Another week dominated by protests, soccer, and a single major Hollywood release painted a grim picture at the Brazilian box office. The same formula led to underwhelming results last weekend, with Star Trek Into Darkness being the only big U.S. release in a market that had its focus on the protests going on around its soccer stadiums, as well as the matches occurring within them.
The release of Monsters University in Brazil, however, helped to liven up a market that had been dominated by The Hangover Part III all month. The Hangover Part III was finally dethroned from the top spot in its fourth week. The comedy is a major hit in Brazil, having grossed a total of $14.9 million. The only other film in the top ten that has grossed more is Fast & Furious 6 with an impressive $22.2 million take from five weeks.
Monsters University was the big winner in a week that saw very few high profile releases. The animated film took in $3.5 million from its Brazilian debut. The only other U.S. film of note that opened over the weekend was The Place Beyond the Pines, which struggled in limited release from 26 theaters after failing to break into the top ten or reach the $100k mark in its opening frame. The big surprise came from domestic comedy Minha Mae e uma Peca. The Brazilian comedy had a home premiere of $2.1 million from half the theater count ofMonsters University and led the weekend in per-screen average.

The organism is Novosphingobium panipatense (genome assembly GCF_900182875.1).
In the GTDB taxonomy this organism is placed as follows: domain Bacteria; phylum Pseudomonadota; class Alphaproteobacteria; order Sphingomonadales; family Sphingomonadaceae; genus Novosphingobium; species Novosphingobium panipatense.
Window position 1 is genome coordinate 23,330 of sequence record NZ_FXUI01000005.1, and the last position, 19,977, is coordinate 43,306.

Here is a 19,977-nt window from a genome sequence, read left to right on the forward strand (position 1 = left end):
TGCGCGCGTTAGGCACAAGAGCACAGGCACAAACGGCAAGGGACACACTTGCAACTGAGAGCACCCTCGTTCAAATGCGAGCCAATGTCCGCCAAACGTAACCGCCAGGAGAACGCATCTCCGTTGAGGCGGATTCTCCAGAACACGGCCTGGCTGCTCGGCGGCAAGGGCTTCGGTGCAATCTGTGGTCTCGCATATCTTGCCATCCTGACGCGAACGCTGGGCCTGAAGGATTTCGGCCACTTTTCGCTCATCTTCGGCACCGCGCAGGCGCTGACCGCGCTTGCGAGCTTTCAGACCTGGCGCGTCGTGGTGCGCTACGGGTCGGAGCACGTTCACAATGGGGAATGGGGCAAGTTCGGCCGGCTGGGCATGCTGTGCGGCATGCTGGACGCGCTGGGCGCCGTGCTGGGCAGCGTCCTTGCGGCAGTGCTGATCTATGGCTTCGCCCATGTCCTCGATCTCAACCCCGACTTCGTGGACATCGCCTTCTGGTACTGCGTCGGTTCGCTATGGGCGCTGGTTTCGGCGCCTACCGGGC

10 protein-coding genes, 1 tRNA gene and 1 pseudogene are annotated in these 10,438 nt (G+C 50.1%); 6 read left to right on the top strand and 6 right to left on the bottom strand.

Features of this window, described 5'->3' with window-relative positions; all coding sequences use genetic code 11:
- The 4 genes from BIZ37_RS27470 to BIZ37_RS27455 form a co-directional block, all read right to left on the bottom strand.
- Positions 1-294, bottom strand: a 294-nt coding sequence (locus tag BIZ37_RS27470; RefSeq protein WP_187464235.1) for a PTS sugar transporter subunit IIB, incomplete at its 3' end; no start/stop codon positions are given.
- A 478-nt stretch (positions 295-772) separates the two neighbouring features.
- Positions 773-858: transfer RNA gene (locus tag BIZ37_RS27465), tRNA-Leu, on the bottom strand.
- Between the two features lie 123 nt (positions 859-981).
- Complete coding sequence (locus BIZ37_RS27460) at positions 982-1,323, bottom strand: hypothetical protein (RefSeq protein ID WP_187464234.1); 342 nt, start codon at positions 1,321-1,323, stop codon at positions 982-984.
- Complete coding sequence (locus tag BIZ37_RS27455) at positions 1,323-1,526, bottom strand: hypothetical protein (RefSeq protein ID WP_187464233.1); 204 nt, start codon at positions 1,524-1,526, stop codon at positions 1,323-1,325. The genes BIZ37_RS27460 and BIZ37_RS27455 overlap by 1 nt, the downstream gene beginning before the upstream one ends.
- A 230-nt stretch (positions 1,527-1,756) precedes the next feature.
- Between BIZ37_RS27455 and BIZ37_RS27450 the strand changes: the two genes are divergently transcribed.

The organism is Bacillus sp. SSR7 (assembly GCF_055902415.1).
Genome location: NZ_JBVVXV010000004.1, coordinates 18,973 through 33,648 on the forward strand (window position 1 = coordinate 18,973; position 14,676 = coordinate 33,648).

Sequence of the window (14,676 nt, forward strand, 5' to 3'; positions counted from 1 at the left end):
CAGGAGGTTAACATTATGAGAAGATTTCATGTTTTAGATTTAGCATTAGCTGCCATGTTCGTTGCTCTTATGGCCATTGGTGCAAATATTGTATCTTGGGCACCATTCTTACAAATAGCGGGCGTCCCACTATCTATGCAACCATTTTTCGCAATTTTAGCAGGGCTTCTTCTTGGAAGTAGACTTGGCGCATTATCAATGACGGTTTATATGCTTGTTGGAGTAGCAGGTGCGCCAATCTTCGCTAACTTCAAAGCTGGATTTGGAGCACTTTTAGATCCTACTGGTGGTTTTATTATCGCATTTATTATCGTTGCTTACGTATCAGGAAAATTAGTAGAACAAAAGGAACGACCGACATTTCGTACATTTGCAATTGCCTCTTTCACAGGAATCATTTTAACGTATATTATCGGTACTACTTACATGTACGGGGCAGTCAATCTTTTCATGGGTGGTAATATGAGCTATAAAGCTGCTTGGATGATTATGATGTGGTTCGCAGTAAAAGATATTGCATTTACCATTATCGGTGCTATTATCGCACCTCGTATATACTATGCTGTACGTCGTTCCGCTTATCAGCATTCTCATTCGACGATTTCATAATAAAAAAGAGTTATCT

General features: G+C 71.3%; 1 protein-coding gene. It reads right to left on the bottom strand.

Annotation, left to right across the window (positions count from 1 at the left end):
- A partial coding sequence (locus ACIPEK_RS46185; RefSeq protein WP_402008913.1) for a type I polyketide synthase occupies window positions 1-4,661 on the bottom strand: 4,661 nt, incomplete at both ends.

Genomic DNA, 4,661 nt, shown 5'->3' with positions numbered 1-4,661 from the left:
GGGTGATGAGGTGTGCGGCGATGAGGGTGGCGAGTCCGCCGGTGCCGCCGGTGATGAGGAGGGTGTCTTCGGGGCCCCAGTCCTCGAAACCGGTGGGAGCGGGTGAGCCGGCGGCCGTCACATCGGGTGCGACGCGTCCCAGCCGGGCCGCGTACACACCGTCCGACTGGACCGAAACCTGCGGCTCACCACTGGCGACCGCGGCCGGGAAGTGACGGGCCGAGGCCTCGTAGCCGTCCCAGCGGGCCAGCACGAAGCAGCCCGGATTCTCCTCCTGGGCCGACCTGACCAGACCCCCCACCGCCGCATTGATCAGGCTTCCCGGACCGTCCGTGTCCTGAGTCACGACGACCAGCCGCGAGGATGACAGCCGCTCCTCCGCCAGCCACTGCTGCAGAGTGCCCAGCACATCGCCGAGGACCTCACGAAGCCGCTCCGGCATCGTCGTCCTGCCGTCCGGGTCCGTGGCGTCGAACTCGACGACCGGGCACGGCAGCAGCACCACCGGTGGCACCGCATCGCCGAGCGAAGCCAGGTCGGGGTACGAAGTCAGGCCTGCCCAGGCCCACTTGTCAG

Star Trek Into Darkness reached a $4.3 million cume in Brazil. The gross for the sci-fi sequel presents a big improvement for Paramount in a market where its predecessor fell falt. The performance is on par with Will Smith's After Earth, which has screened respectably in three weeks to reach a $5.6 million gross in Brazil.
Social protests and the Confederations Cup soccer tournament made it a slow weekend at the Brazilian box office. The country is currently hosting a precursor to next year's World Cup and is facing mounting pressure from its citizens concerning a rise in inflation and the increase in prices for public services like transportation. The escapism of the movies took a back seat to these matters, with lower than usual weekend numbers reflecting on the country's current state.